While most Americans were preparing for their Thanksgiving Feast, President Obama showed his thanks last week to Big Labor and its hundreds of millions in campaign contributions by ignominiously allowing his recently confirmed Labor Secretary to move forward his DOL’s long pending radical proposal to dramatically change the decades old “Persuader Regulations”.  The Proposed Rule is designed to give unions both an organizing and bargaining advantage by significantly restricting the right and ability of employers to obtain legal counsel and lawfully communicate with employees about labor matters.

Unbalance the Playing Field – Silence the Lawyers 

As anyone with a cursory familiarity with Dick the Butcher’s famous quote “The first thing we do, let’s kill all the lawyers,” from Shakespeare’s ”Henry VI,” is aware, the true expression behind the statement was that in order to destroy liberty and conquer the opposition, one must first deprive the opposition of their legal rights, including their ability to obtain the advice and support of lawyers.   Playing the role of Dick, the DOL seeks to butcher the rights of employers by revising the regulations to substantially interfere with their attorney-client relationships.

The proposed regulations drew the immediate criticism of everyone from Senators, to both employer and employee rights groups, to the American Bar Association raising serious ethical, economic and practical concerns.

Although the regulations were originally proposed in June 2011 with an extended comment period closing in September 2011, they were seemingly on the back burner as the President focused on reelection, an aggressive yet embattled NLRB and the launch of Obamacare.  However, now with his NLRB at full strength , without any fanfare, while America was distracted last Tuesday, the DOL released its Fall Rule List where for the first time it disclosed that the controversial regulations will be moving forward and a Final Rule will be released in March 2014.

The Proper Historic Advice Exemption

The Rule radically alters the regulations implementing the “Advice Exemption” to the Labor Management Reporting and Disclosure Act of 1959 (“LMRDA.”).  The LMRDA requires disclosure of an employer’s use of professional persuaders or middlemen who would communicate with employees on their behalf and attempt to persuade them against unionization or otherwise to support the employer’s position. Recognizing the proper  role for labor counsel and the attorney-client privilege, Section 203(c) of the LMRDA provided a broad “Advice Exemption” from the disclosure requirements.

For over 50 years this Advice Exemption has been properly, effectively and simply administered by distinguishing direct communications with employees from an attorney’s counsel to an employer-client with communications, drafting, rewrites or recommendations concerning such communications being exempt from LMRDA’s disclosure requirements and recognized as protected attorney-client communications and attorney work product.  The existing regulations have provided a clear line of demarkation; as long an employer’s lawyer or consultant did not communicate directly with employees and as long as the employer remained free to accept or reject any draft materials prepared  by them (speeches, letters, written communications, etc.), they were covered by the Advice Exemption and not subject to disclosure or reporting by the employer or the counselor.

The Proposed Rule Would Eviscerate the Advice Exemption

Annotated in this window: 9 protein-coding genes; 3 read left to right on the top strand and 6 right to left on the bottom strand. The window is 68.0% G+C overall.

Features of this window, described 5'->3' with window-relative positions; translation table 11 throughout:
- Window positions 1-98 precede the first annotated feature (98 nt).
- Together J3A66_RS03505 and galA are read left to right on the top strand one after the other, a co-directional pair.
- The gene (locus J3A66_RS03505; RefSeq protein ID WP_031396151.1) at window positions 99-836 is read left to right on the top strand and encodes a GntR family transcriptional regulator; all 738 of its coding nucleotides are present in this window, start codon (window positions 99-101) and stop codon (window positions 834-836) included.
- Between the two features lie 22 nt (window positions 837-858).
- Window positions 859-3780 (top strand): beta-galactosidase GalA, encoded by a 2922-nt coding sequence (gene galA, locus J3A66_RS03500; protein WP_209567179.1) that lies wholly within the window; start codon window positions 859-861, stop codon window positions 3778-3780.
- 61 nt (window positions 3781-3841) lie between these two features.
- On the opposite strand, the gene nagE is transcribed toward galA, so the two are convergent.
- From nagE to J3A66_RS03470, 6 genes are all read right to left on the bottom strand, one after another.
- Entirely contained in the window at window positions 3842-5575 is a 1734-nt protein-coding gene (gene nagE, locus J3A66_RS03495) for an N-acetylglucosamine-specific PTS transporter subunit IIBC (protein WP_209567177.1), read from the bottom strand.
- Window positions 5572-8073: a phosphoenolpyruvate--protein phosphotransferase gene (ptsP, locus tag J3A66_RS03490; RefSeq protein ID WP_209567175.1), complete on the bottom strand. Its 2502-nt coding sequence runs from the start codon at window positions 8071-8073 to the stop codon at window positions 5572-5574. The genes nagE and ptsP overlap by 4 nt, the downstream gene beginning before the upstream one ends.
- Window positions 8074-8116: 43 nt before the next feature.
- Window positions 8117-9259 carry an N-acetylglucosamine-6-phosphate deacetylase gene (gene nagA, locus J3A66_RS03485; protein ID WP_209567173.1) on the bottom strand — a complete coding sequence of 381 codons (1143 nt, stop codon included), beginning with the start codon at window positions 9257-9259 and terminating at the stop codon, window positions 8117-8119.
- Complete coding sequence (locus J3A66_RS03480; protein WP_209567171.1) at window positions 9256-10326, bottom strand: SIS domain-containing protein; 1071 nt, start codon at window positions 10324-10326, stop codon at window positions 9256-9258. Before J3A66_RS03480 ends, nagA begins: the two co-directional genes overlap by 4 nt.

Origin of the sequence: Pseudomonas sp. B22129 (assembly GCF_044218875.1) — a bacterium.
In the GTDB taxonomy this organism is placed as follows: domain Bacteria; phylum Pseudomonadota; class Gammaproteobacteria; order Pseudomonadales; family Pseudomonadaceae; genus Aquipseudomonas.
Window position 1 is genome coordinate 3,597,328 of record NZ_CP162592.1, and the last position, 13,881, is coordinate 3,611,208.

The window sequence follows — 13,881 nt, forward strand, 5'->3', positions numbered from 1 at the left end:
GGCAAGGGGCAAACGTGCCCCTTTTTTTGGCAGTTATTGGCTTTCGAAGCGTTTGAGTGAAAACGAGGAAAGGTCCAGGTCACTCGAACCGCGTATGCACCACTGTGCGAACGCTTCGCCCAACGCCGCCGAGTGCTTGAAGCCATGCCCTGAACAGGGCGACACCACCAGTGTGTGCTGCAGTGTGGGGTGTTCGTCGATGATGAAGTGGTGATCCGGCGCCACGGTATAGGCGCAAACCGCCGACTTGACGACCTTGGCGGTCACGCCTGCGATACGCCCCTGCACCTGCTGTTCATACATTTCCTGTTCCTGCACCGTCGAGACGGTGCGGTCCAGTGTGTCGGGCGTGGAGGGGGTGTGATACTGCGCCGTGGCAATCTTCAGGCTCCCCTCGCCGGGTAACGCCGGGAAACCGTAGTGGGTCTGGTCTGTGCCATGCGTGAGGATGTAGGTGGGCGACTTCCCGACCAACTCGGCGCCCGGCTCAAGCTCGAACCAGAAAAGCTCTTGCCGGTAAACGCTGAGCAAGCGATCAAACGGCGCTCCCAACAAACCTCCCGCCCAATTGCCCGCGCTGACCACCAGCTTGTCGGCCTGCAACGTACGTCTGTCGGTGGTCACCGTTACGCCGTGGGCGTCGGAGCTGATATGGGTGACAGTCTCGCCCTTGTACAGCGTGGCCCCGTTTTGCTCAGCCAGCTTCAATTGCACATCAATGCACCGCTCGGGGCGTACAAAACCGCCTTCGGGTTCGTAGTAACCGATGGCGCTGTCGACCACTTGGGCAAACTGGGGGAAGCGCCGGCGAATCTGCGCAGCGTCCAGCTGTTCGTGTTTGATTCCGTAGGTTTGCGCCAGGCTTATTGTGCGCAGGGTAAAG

The new Proposed Rule intentionally eviscerates any meaningful use of the Advice Exemption.  As proposed the rule provides:

In contrast to advice, “persuader activity” refers to a consultant’s providing material or communications to, or engaging in other actions, conduct or communications on behalf of an employer that, in whole or in part, have the object directly or indirectly to persuade employees concerning their rights to organize or bargain collectively.

76 Fed. Reg. 36182 (emphasis added).

The bolded sections above make it clear that the Advice Exemption would be swallowed up by the new expansive definition of  persuader activity as now “other actions” could include discussion regarding strategy, reviews of employer drafts and myriad other ways labor attorneys currently aid their clients.  Likewise, the “in part’ and “indirectly” aspects of the definition may apply to essentially any meaningful advice or counsel provided by labor counsel as a labor counsel is typically not doing his/her job well if they are not considering both the legal and practical implications of their advice.

Moreover, if even only a portion of what an employer has its labor attorney working on in part and indirectly concerns this new expansive definition of persuader activity the Proposed Rule would require disclosure of who their advisors are, how much they paid them, the area(s) they obtained their assistance on and a specific description of each task they obtained assistance on.

Final Rule Could Interfere With Employer’s Standard Labor Needs

If the Final Rule does not deviate from the Proposed Rule it could mean the following typical areas of labor attorney assistance may lose the attorney-client confidentiality employers have become accustom to rely on:

  • Advice on union avoidance strategy
  • Supervisory training on the NLRA
  • Advice on or draft pre-election communications
  • Advice on or draft pre-election speeches
  • Advice on or draft communications about union negotiations
  • Advice on or draft strike communications
  • Advice on or draft communications to unions or employees regarding grievances, information requests, and other contract administration issues
  • Review of or draft Employee Handbooks, Policies and Agreement (whether or not the employer is unionized)